Understanding of the particular cancer cells within a tumour that drive its growth could now advance more rapidly, thanks to Oxford University scientists. They show in the journal PNAS how a crucial class of cancer cell, called cancer stem cells, can be investigated in the lab in ways that should greatly speed their study, and allow the development of drugs targeted against them.
'Cancer stem cells drive the growth of a tumour,' says Dr Trevor Yeung of the Weatherall Institute of Molecular Medicine at Oxford University. 'If we could target treatments against these cells specifically, we should be able to eradicate the cancer completely.'
He adds: 'Radiotherapy and chemotherapy work against all rapidly dividing cells. But there is increasing evidence that cancer stem cells are more resistant than other cells to this treatment. Cancer stem cells that have not been eradicated can lead to later recurrence of cancer.'
'It's like trying to weed the garden. It's no good just chopping off the leaves, we need to target the roots to stop the weeds coming back.'
Cancer cells in tumours are not all exactly the same. Tumours are now understood to contain different types of cells, and it is the cancer stem cells that retain the ability to drive the tumour's growth.
They are called cancer stem cells because, like stem cells present in normal tissues of the body, they can produce further cells like themselves and also differentiate to provide various different cell types.
'But a better, more descriptive name would be cancer-driving cells or tumour-initiating cells,' says Dr Yeung, a Cancer Research UK scientist and first author on the paper.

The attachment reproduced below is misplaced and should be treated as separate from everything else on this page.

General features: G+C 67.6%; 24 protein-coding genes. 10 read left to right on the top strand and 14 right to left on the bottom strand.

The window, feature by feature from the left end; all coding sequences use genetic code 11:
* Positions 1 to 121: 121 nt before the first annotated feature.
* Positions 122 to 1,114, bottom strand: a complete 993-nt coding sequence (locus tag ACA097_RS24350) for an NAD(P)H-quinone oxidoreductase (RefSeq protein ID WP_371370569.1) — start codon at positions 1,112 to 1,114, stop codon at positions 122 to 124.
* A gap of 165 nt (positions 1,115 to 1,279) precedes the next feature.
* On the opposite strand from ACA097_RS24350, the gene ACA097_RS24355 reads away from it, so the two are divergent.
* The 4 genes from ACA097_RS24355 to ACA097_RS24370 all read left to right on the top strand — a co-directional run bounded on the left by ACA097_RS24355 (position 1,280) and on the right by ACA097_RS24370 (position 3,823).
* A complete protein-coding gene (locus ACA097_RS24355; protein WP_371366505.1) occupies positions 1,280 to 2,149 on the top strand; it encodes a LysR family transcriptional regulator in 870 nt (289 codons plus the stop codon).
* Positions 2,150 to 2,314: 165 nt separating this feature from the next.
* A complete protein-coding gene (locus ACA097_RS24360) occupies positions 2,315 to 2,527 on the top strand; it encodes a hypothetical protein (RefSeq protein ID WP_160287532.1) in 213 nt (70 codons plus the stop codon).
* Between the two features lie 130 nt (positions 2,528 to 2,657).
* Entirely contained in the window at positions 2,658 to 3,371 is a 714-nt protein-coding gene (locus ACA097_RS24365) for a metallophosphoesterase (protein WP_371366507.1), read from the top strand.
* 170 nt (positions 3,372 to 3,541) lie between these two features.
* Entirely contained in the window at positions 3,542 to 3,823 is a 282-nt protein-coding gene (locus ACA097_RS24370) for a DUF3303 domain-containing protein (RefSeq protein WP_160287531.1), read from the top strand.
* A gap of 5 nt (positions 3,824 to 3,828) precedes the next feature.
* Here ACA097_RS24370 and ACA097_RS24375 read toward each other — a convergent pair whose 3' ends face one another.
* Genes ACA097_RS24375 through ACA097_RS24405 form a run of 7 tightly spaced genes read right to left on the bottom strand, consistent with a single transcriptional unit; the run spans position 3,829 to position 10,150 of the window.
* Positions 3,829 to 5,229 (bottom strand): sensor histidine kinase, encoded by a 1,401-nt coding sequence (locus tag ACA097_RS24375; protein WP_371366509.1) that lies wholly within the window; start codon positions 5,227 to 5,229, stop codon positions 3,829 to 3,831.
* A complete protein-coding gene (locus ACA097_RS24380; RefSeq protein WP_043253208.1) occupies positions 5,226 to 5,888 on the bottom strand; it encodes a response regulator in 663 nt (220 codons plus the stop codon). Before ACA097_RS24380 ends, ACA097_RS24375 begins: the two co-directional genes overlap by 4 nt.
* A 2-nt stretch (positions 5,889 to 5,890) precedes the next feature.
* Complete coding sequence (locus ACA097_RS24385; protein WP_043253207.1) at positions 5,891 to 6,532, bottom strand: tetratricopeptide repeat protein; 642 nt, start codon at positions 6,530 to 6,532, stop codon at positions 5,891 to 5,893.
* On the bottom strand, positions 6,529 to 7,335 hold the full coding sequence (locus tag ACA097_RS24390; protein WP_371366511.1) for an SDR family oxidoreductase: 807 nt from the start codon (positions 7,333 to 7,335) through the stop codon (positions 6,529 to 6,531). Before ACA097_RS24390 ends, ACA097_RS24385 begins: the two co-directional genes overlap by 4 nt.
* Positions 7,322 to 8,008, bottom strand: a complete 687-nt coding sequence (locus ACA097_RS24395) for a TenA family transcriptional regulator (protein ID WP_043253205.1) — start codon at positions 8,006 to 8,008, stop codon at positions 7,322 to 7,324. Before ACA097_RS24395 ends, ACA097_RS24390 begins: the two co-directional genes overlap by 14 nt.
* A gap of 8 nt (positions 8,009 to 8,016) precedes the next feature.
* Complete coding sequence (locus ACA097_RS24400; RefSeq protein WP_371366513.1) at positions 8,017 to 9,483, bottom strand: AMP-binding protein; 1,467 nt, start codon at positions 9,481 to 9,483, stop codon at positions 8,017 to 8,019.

Study of these cancer-driving cells within tumours has been slow because it has been hard to identify them unequivocally, separate them out and study them in the lab.
Previously, identifying cancer stem cells has relied on working with cancer biopsies from human patients. Scientists have tried to enrich the number of cancer stem cells present in samples and then see if those cells are sufficient to initiate tumours in mice. This is a long process, and the samples can't then be used in further experiments.
The Cancer Research UK-funded scientists in Oxford have developed a new way of obtaining samples rich in cancer stem cells from bowel cancer cell lines and maintaining them in simple cell cultures in the lab.
The work involved the use of established cell lines, known biological markers to isolate the cancer stem cells, and largely standard cell culture conditions. These are the tools necessary to change the way research on cancer stem cells can be carried out. It should allow repeatable, high-throughput screens of drugs, as well as basic studies to characterise cancer stem cells and their roles in advancing tumours.
'Working with cell lines is a much more convenient way to study these cells than using samples taken from human patients or using animal models,' says Professor Sir Walter Bodmer, who led the work. 'We can now evaluate anti-cancer drugs better to see whether they attack cancer stem cells. If you don't attack these cells, the cancer can grow out again.'
'In the long term, it should allow the development of more useful, safe and specific drugs targeting cancer stem cells,' adds Dr Yeung.
The work also reveals that cancer stem cells are not necessarily just a small subset of cells within a tumour, as has been widely assumed. The researchers found that the proportion of cancer stem cells within different bowel cancers can vary widely, with higher proportions of cancer stem cells correlating with more aggressive tumours.
'People have assumed that cancer stem cells made up a small proportion of the cells in a tumour, but it is becoming increasingly clear that this is not correct. The most aggressive tumours can have a majority of cells that are cancer stem cells,' says Dr Yeung.
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